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Patience Tried and True

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The sky had fallen last night in other parts of the land, but not where I had slept. Going about my day, I smelled the air and enjoyed the few clouds floating about the bright sun. Merrily,  I traveled to the second closest town to run several errands before I landed at the last one, the grocery store. I sighed for the day had been very long.

 

It has been a rough road with three surgeries on my ankle and the day had drained me of strength.

 

Oh, how wonderful it was to find out that the store had an electric cart. The staff was very kind and even shocked me when they offered to place my crutches behind a counter. Best shopping ever, well, I at least looked forward to it. No sooner had I reached the back of the store when all the lights and electricity shut off leaving us alone in the dark.

 

A lady nearby seemed slightly disturbed. I used the glimpse of light to barely find the milk when I mentioned to her that at least we were safe and we weren’t in for a dizzy like a city that had the sky fall on them literally. The stranger agreed.

 

A few employees busied themselves about by handing out a few flashlights. The flashlight I received had to be reminded a few times of its duty by gently shaking it. An employee or two helped me fetch some things along my interesting dark journey. The incredible peace I felt caused my heart to soar with adventure pushing me forward. When I reached the end of my checklist, I briefly parked by the counter where my crutches were hiding. One lady and I chatted about checking out when her manager piped in a bit. Again, the attitude was nice and humor filled the nearby staff about not stealing my crutches. They asked me where I lived and I politely told them that I lived 20 minutes away and had no choice but to get the items on my list. They agreed that my distance was not worth a returning trip. When the vote was final that we were waiting for the power to be turned on, I found myself looking toward the dark and the windows that let in a little light. Smiling, I told them that I was patient; I could wait. Nodding my confidence followed.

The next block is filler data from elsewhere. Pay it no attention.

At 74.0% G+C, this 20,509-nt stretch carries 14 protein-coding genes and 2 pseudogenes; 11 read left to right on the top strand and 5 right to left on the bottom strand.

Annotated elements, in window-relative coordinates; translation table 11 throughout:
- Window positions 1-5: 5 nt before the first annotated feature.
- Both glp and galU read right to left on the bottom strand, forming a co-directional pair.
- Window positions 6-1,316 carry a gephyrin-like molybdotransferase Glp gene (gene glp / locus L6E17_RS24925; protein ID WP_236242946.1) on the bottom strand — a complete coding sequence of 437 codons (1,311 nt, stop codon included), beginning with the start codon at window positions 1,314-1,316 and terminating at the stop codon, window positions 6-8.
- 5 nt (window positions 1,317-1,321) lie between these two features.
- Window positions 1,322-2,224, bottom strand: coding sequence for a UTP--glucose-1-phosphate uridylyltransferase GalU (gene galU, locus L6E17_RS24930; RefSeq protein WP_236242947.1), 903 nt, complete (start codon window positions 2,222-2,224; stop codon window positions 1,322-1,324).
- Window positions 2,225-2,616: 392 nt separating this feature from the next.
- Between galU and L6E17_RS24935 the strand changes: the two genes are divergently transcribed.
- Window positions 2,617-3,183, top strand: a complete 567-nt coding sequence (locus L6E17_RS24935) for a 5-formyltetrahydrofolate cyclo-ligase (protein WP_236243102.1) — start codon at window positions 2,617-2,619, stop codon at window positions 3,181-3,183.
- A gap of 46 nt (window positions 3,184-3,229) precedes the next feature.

Not a minute later, the power turned on and the manager opened up a lane so that I didn’t have to go behind the three lanes that opened up to the anxious crowd. Payment went through without the trouble that they feared and the bagger helped me out to the vehicle. He even asked me if he could help me put my crutches in the back.

 

The whole day had been so pleasant. People were kind everywhere in every building that I had visited. Briefly, I remembered the many times that I had felt like an outsider. Taking a breath in, I smiled because life was indeed pleasant and warm. Speaking of warm, I looked at the sky. Where was the sun? Why did it look so ugly out? I thought the storms had passed us by. I immediately prayed that I had not given that woman false hope that there were to be no storms. However, peace about my dark adventure filled my cup to where it ran over and I could not help but grin from ear to ear.

 

The interesting thing about my adventure is that throughout 3 ankle surgeries, I thought praying for patience had brought disaster. Come on, do not tread on me. You, too, have heard people say, “Never pray for patience, because you will always be given trials to earn your patience.”

 

Today, I had a reminder that having patience can still be rewarding and bless you and others around you.

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